Systematic Crimes of the Powerful: Criminal Aspects of the Global Economy

By Mackenzie, Simon | Social Justice, Spring 2006 | Go to article overview
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Systematic Crimes of the Powerful: Criminal Aspects of the Global Economy


Mackenzie, Simon, Social Justice


The Criminological Contours of Global Poverty

AT THE G8 SUMMIT IN GLENEAGLES IN JULY 2005, LEADERS OF THE WORLD'S eight richest countries finally agreed to write off 100% of the debt owed by 18 of the world s poorest countries, totaling around $40 billion. Such apparent altruism gives us pause to consider the historical development of these international debts, and the political economy, which may help us to give context to the generosity of the G8. The agreement to write off these debts came under the Highly Indebted Poor Countries (HIPC) Initiative, which links debt forgiveness to the implementation and maintenance of macroeconomic, poverty-reduction, and structural reform policies satisfactory to the World Bank and the International Monetary Fund (IMF). In total, 38 countries are currently considered HIPCs; debt-relief campaigners argue that the total should be 62. It is difficult not to praise this debt relief, insufficient as it may be, knowing that it will save lives. As it is linked to the policy requirements of the World Bank and the IMF, however, we should ask whether these policies are themselves helpful in relieving poverty, and whether they have systematically beneficial outputs to poor countries, to rich countries, or are neutral in this regard. Or, more tersely, do we agree that "a man is benefiting his wife if he beats her up ever less frequently" (Pogge, 2004: 273)?

Almost half of the world's population (47%) together earn one-quarter percent of global income. Not one quarter of global income--which in itself might seem iniquitous--but one-quarter percent. One-fifth of the world's population exist in conditions of abject poverty (Kim et al., 2000). The harms caused by such massive poverty are manifold, and avoidable:

   We confront poverty statistics such as these: out of a total of
   6 billion human beings, some 2.8 billion live below $2/day,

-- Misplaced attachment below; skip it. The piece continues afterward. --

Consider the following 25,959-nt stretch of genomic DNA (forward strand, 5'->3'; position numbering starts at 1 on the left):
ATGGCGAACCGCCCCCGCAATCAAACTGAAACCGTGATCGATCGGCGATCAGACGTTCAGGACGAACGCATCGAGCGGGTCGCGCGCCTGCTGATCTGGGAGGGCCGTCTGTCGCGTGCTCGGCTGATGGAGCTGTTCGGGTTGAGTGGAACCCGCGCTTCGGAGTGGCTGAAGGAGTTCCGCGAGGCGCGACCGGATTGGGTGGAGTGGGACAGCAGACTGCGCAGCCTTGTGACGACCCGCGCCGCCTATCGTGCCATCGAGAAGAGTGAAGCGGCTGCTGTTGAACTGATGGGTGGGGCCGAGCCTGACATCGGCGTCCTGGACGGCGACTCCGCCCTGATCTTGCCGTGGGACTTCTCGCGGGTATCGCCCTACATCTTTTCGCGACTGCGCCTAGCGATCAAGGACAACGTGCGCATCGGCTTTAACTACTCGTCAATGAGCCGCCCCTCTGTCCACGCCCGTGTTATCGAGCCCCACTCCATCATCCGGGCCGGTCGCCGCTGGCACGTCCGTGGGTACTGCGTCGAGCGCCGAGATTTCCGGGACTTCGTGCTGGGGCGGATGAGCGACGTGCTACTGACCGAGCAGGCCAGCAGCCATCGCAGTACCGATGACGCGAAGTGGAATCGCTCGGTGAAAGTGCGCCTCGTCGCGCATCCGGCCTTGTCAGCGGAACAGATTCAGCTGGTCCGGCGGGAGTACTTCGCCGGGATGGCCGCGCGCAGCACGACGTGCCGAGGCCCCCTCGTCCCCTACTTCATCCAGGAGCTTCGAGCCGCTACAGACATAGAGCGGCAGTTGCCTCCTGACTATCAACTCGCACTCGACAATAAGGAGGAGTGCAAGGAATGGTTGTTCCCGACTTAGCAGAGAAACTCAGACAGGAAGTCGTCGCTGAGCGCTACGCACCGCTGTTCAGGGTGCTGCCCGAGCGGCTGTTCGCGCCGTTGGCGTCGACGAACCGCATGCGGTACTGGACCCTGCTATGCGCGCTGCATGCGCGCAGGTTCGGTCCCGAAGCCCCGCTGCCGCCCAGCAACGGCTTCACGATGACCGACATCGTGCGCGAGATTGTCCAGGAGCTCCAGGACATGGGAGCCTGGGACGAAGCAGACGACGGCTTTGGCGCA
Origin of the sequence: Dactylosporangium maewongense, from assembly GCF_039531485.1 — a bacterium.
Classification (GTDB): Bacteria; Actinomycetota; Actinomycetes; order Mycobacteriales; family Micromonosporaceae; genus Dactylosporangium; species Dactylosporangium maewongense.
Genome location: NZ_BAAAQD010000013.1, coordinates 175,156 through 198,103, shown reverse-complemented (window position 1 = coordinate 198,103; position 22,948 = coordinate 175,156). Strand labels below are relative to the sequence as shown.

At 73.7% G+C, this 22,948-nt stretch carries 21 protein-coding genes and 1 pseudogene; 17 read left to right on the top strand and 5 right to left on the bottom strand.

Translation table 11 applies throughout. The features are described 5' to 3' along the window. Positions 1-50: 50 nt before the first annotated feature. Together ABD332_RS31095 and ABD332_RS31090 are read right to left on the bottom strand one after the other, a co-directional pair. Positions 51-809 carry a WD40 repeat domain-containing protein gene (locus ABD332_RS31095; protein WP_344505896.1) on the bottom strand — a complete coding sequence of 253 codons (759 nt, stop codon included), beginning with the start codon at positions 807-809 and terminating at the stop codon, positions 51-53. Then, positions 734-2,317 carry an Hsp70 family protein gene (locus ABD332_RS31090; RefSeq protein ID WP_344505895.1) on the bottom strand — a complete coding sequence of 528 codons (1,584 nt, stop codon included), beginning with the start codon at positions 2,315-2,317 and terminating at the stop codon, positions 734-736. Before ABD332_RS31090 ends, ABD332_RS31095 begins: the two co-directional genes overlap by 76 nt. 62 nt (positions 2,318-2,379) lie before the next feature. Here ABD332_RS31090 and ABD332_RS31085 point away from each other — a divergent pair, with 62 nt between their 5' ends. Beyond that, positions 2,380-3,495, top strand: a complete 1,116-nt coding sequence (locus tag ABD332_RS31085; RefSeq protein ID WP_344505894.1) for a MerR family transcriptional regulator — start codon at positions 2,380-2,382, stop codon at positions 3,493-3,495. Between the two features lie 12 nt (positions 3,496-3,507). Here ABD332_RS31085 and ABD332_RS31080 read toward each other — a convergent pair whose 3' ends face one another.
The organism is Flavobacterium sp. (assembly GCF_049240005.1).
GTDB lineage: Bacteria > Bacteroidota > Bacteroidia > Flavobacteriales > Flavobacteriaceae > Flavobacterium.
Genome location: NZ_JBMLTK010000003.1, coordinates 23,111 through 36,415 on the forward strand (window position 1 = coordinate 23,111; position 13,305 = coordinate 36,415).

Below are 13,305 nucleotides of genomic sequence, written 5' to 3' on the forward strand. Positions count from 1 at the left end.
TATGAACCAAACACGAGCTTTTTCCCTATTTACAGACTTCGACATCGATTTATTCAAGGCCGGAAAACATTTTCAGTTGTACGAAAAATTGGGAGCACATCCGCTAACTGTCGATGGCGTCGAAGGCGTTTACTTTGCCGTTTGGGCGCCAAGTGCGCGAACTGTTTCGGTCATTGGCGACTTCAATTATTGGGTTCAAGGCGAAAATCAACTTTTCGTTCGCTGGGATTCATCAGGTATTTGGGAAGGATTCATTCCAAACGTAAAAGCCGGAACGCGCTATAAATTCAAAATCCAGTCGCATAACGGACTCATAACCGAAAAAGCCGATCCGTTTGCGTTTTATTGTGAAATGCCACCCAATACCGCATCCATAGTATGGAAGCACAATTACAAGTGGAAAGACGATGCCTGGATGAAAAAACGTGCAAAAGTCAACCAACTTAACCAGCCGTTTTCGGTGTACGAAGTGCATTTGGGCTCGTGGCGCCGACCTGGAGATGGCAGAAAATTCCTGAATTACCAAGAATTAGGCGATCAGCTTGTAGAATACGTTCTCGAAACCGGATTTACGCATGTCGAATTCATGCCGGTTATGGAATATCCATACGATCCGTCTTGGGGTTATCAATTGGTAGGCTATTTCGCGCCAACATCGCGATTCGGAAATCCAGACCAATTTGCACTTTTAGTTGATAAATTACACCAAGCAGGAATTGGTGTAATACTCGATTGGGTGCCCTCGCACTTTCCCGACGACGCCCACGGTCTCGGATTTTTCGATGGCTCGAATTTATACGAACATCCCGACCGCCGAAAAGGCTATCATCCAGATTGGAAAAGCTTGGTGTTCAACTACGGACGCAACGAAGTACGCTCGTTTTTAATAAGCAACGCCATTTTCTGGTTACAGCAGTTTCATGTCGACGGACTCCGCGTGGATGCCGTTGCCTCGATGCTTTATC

and nearly 1.2 billion of them live below the $1/day
   international poverty line. 799 million are undernourished, 1
   billion lack access to safe water, 2.4 billion lack access
   to basic sanitation, and 876 million adults are illiterate.
   More than 880
   million lack access to basic health services. Approximately 1
   billion have no adequate shelter and 2 billion no electricity. Two
   out of five children in the developing world are stunted, one in
   three is underweight, and one in ten is wasted ... Roughly
   one-third of all human deaths, some 50,000 daily, are due to
   poverty-related causes, easily preventable through better
   nutrition, safe drinking water, vaccines, cheap re-hydration
   packs, and antibiotics (Pogge, 2004: 265-266).

The analysis in this article begs two key questions. First, do we need to argue for the inclusion within criminology of some forms of currently noncriminal harm to conduct a criminological analysis of the global economy? That is, must we move beyond state definitions of crime to conduct a satisfactory critique of this type? Second, what is to be gained by arguing that harms consequent upon the workings of the global economy are or are not "crimes"?

Friedrichs and Friedrichs (2002) have addressed these questions in a criminological case study of the World Bank's building of a dam in Thailand. This study serves as the point of departure for the present inquiry, being as far as I am aware the first systematic attempt to analyze the actions of one of the International Financial Institutions (IFIs) as "a form of crime and a criminological phenomenon" (Ibid.: 13). In many ways, this approach is the natural extension of a respectable tradition acknowledging the artifice of the category of crime and its susceptibility to influence (including Sellin, 1938; Sutherland, 1940, 1945, 1949; Aubert, 1952; Becker, 1963; Geis, 1968; Schwendinger and Schwendinger, 1970; Cohen, 1972, 1993; Taylor, Walton, and Young, 1973; Reiman, 1979; Messner and Rosenfeld, 1994; Slapper and Tombs, 1999; Taylor, 1999; Christie, 2004-one could go on).

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